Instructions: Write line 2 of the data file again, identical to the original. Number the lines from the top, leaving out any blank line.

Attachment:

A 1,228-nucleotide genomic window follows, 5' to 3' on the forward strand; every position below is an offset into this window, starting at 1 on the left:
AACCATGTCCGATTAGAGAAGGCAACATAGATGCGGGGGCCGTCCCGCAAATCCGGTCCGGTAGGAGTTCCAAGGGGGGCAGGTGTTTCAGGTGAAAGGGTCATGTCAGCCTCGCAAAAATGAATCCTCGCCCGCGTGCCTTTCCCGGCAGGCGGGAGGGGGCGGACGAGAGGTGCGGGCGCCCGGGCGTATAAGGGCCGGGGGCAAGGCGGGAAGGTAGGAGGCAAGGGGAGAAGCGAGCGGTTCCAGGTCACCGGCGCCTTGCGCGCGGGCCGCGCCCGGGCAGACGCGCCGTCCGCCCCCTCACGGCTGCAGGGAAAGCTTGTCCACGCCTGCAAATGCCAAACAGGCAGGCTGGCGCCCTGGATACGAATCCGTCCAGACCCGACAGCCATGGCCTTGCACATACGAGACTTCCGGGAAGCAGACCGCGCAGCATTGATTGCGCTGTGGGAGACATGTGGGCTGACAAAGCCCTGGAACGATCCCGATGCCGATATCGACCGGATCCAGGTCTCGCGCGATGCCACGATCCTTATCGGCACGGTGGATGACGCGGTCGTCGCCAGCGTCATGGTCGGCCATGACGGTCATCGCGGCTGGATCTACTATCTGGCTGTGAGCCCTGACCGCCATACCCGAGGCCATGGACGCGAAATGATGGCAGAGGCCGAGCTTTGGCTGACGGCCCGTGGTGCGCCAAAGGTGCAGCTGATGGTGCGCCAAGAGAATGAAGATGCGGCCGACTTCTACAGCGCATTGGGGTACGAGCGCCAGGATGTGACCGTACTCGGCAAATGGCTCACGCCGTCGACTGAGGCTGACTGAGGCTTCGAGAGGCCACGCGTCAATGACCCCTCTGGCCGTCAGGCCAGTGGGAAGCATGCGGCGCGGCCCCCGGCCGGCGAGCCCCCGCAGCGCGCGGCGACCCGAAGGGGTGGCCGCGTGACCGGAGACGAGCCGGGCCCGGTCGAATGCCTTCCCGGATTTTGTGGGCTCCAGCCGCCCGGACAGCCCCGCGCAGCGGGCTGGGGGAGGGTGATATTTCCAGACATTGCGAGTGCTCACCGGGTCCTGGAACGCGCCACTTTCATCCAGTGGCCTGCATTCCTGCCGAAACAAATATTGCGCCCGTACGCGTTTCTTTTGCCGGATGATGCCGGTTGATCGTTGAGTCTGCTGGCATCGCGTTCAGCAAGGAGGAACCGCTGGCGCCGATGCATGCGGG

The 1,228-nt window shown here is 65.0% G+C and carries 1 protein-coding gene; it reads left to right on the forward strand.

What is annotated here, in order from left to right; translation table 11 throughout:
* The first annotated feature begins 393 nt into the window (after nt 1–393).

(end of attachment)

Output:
AACCATGTCCGATTAGAGAAGGCAACATAGATGCGGGGGCCGTCCCGCAAATCCGGTCCGGTAGGAGTTCCAAGGGGGGCAGGTGTTTCAGGTGAAAGGGTCATGTCAGCCTCGCAAAAATGAATCCTCGCCCGCGTGCCTTTCCCGGCAGGCGGGAGGGGGCGGACGAGAGGTGCGGGCGCCCGGGCGTATAAGGGCCGGGGGCAAGGCGGGAAGGTAGGAGGCAAGGGGAGAAGCGAGCGGTTCCAGGTCACCGGCGCCTTGCGCGCGGGCCGCGCCCGGGCAGACGCGCCGTCCGCCCCCTCACGGCTGCAGGGAAAGCTTGTCCACGCCTGCAAATGCCAAACAGGCAGGCTGGCGCCCTGGATACGAATCCGTCCAGACCCGACAGCCATGGCCTTGCACATACGAGACTTCCGGGAAGCAGACCGCGCAGCATTGATTGCGCTGTGGGAGACATGTGGGCTGACAAAGCCCTGGAACGATCCCGATGCCGATATCGACCGGATCCAGGTCTCGCGCGATGCCACGATCCTTATCGGCACGGTGGATGACGCGGTCGTCGCCAGCGTCATGGTCGGCCATGACGGTCATCGCGGCTGGATCTACTATCTGGCTGTGAGCCCTGACCGCCATACCCGAGGCCATGGACGCGAAATGATGGCAGAGGCCGAGCTTTGGCTGACGGCCCGTGGTGCGCCAAAGGTGCAGCTGATGGTGCGCCAAGAGAATGAAGATGCGGCCGACTTCTACAGCGCATTGGGGTACGAGCGCCAGGATGTGACCGTACTCGGCAAATGGCTCACGCCGTCGACTGAGGCTGACTGAGGCTTCGAGAGGCCACGCGTCAATGACCCCTCTGGCCGTCAGGCCAGTGGGAAGCATGCGGCGCGGCCCCCGGCCGGCGAGCCCCCGCAGCGCGCGGCGACCCGAAGGGGTGGCCGCGTGACCGGAGACGAGCCGGGCCCGGTCGAATGCCTTCCCGGATTTTGTGGGCTCCAGCCGCCCGGACAGCCCCGCGCAGCGGGCTGGGGGAGGGTGATATTTCCAGACATTGCGAGTGCTCACCGGGTCCTGGAACGCGCCACTTTCATCCAGTGGCCTGCATTCCTGCCGAAACAAATATTGCGCCCGTACGCGTTTCTTTTGCCGGATGATGCCGGTTGATCGTTGAGTCTGCTGGCATCGCGTTCAGCAAGGAGGAACCGCTGGCGCCGATGCATGCGGG